The Quantitative Ability section in the Common Admission Test (CAT) has traditionally been the one that students most dread and are afraid of. For many students, mathematics is something that has scared them right from their time at school. For students who have not taken Mathematics as a subject at the plus two level (after Class X), the Quant section worries them even more!
However, the first thing that students need to keep in mind is that the kind of skills required for doing well in this section in CAT are somewhat different from those required at the plus two level. While the emphasis in school was on the process and 'steps' by which one solved the question, in CAT the stress is on application of thinking skills, something that has in fact, been increasing over time.
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Mere knowledge of the correct formulae required to solve a question will not suffice. However, knowledge of basics is extremely important; and one must know how to proceed from there.
Here are some strategies that can be used to do well in the Quant section:
Scan the Quant section before you begin: This is extremely important. Spend a couple of minutes looking through the paper and checking the kind of questions and assessing their difficulty level. This will help you decide what to do and also may help you assess what the likely sectional cut-off will be.
Remember, if the section appears to be tough, it is so for everybody. If it appears easy, you will need to make sure you attempt a larger number of questions to clear the sectional cut-off. Thus your strategy for the section cannot be decided beforehand, while sitting at your home-it needs to be tailored according to the paper in front of you!
Strong grasp of fundamentals: Without this, you will not be able to get far. You also need to quickly decide which 'funda' (properties of numbers, for example) is appropriate to apply for which question.
For example, you might start solving a question and find that the final answer required you to find the square of a large odd number. Rather than multiplying the number and wasting time, you should remember that the square of an odd number must always be odd. Now look at the answer choices -- you may find that all except one of the answer choices is an even number. Thus, the only possible answer is the one that is odd.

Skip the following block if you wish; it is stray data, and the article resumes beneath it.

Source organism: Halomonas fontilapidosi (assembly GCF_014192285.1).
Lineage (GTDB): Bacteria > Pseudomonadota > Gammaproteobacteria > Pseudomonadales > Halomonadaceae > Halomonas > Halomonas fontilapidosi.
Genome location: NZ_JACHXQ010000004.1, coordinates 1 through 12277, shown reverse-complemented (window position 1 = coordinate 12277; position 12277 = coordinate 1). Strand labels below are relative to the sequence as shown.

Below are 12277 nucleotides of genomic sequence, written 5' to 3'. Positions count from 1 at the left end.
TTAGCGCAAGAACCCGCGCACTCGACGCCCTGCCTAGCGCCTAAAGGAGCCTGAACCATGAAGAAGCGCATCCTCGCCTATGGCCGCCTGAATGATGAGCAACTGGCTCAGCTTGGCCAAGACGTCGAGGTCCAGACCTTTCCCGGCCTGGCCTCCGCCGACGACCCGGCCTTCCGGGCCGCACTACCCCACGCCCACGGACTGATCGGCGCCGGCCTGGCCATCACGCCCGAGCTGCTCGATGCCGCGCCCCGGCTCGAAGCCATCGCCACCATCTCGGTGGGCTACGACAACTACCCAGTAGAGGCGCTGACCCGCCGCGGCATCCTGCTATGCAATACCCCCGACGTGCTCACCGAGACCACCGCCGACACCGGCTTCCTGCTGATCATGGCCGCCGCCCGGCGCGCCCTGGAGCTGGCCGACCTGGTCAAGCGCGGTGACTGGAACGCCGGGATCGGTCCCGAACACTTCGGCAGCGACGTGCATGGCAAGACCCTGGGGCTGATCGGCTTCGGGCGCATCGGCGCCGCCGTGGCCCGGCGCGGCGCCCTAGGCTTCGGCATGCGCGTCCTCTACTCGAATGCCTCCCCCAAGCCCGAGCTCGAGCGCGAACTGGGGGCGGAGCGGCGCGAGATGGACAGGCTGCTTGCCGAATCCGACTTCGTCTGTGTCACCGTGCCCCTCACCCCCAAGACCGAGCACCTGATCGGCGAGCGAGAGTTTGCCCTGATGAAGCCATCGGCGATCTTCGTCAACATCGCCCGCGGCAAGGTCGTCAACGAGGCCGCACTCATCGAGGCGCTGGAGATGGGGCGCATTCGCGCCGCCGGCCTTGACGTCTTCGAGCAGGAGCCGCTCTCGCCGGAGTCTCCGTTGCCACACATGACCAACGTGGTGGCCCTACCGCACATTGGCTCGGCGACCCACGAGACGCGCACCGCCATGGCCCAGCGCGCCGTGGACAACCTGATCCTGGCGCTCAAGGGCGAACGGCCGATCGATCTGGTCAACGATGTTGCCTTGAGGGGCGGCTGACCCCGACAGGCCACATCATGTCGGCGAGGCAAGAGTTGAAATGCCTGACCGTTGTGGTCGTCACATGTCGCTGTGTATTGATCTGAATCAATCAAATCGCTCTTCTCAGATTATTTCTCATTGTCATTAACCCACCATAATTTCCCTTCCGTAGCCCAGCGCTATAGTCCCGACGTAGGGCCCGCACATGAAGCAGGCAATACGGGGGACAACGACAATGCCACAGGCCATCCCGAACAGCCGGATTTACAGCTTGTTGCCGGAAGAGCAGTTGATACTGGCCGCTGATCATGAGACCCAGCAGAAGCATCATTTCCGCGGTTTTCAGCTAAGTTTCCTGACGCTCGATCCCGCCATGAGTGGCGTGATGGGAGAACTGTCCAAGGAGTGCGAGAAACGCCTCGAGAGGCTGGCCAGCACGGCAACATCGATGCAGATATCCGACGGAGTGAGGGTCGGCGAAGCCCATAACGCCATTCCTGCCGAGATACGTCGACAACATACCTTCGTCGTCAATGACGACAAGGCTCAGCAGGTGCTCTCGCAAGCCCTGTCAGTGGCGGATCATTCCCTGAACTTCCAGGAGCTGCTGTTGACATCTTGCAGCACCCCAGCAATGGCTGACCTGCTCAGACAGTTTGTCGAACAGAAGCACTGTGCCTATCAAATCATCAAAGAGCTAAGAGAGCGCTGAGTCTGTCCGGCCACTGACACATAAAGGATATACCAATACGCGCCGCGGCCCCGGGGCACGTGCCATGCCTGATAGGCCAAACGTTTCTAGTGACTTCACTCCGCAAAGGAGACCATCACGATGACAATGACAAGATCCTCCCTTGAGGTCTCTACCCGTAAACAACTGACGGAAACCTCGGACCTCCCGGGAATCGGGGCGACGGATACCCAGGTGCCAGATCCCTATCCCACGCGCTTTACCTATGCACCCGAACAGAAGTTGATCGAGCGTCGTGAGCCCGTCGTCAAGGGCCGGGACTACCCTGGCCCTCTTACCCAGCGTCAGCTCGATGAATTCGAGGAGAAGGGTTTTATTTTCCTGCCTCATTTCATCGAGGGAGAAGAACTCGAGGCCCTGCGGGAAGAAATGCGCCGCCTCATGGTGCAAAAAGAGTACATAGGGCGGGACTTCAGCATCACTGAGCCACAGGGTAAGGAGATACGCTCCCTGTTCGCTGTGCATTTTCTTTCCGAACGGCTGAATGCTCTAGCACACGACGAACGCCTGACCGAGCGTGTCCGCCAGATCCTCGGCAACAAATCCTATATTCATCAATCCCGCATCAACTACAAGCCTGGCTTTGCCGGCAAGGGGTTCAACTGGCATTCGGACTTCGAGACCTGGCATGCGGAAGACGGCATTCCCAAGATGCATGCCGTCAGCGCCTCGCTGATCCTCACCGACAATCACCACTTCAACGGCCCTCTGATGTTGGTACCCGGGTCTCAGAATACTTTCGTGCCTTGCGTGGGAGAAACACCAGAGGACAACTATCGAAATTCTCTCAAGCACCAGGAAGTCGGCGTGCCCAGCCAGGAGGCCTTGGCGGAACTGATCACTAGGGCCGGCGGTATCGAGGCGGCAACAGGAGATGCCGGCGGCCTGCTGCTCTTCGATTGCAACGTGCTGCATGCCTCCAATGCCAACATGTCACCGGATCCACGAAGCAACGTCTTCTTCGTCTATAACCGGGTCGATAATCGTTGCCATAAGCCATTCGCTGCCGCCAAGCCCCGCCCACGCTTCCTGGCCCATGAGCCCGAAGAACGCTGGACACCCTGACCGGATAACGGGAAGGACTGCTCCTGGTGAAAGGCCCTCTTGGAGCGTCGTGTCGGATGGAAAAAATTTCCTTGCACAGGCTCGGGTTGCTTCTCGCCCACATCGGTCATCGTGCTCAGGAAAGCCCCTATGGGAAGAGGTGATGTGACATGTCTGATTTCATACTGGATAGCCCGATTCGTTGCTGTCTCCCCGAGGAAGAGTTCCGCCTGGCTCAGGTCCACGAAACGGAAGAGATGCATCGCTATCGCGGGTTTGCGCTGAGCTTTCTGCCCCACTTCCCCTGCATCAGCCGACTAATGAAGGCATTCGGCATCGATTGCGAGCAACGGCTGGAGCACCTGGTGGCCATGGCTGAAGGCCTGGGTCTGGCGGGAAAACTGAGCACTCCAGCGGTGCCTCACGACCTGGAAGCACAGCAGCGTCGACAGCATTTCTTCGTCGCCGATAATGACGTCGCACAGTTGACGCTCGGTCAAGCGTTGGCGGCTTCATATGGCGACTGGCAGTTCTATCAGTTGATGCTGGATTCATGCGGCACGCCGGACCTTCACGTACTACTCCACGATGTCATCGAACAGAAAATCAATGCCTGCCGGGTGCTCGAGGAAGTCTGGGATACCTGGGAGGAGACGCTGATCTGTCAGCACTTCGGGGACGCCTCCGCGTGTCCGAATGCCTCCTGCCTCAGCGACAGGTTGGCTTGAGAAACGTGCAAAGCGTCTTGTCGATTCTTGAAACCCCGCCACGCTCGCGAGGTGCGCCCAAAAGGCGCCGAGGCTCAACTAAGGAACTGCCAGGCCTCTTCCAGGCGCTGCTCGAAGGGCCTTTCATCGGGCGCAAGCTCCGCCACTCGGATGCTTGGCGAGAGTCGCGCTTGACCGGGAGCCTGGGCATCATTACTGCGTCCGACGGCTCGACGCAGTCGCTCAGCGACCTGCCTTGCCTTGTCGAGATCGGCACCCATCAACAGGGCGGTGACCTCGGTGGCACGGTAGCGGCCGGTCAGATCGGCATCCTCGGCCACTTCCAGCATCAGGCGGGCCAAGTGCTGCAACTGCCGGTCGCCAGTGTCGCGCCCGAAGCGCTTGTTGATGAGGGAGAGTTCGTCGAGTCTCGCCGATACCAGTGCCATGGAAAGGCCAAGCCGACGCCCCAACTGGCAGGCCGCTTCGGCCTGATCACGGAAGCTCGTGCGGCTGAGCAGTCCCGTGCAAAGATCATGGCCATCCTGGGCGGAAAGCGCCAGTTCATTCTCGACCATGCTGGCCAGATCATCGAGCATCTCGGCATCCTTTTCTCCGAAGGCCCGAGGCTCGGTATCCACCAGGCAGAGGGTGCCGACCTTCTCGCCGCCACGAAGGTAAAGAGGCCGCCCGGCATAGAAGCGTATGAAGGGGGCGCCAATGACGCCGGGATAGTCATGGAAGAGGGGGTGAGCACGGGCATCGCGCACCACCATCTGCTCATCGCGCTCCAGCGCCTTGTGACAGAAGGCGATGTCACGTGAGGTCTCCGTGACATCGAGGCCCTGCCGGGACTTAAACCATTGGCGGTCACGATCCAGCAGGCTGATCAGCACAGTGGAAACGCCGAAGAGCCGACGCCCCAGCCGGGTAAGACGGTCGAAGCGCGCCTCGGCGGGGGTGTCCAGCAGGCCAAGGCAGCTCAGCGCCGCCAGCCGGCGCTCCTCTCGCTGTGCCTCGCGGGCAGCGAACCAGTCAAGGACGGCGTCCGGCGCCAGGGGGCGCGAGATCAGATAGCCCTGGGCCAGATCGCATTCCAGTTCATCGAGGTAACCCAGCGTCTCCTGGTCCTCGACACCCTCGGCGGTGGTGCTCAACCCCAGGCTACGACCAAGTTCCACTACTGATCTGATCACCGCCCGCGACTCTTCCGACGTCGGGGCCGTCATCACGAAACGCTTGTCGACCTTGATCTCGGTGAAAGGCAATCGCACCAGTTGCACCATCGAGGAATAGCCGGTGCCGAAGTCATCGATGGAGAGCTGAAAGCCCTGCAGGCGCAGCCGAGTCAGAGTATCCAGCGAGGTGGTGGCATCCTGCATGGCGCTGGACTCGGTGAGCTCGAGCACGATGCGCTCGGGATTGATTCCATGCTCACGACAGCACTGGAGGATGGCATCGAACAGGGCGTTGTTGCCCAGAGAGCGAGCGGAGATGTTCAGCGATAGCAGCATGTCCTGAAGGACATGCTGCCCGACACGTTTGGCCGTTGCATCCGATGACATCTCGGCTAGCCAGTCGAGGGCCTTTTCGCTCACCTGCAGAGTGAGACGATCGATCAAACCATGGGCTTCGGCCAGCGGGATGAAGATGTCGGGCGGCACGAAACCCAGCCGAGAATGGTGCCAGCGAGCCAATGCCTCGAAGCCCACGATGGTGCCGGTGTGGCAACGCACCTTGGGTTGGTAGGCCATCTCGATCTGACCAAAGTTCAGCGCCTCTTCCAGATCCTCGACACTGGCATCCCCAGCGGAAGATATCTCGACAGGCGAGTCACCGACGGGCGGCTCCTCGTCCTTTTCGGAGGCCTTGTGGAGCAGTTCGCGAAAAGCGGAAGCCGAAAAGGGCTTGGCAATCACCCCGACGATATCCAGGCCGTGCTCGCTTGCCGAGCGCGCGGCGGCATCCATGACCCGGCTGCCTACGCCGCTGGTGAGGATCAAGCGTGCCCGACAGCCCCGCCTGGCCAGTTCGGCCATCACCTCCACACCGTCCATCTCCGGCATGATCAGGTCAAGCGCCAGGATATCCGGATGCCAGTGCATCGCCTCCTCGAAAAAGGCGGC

Short-cuts to solving questions: There are quite a few books, besides the classroom sessions of the various MBA coaching institutes that will teach you various short-cuts to solve questions. Some institutes may teach you to the basics of Vedic Mathematics, an interesting way to go about tedious calculations. But remember that you need to exercise care while using short-cuts. This is because many of them are best applied only in particular cases and not across the board. Use only the short-cuts that seem to work for you -- and this will vary from student to student.
Use the answer choices: Take a look at and be aware of the answer choices while solving the question. You may be able to eliminate some of them by simple visual inspection. Sometimes you may realise on reading the question that the answer must lie within a certain range; and hence you could eliminate any options that lie outside this range.
Even more importantly, in quite a few questions, you can actually find the correct answer by plugging in the various numbers given in the answer options and see which one fits the bill. This might well be the best way to attack certain questions.
Regular practice is essential: Mathematics does indeed require practice. Remember always that CAT tests on you on your understanding of mathematical questions and on whether you know when to apply a particular formula. It is not about mugging things up through highly intensive study for many hours. Rather, your "general comfort level" with numbers is assessed.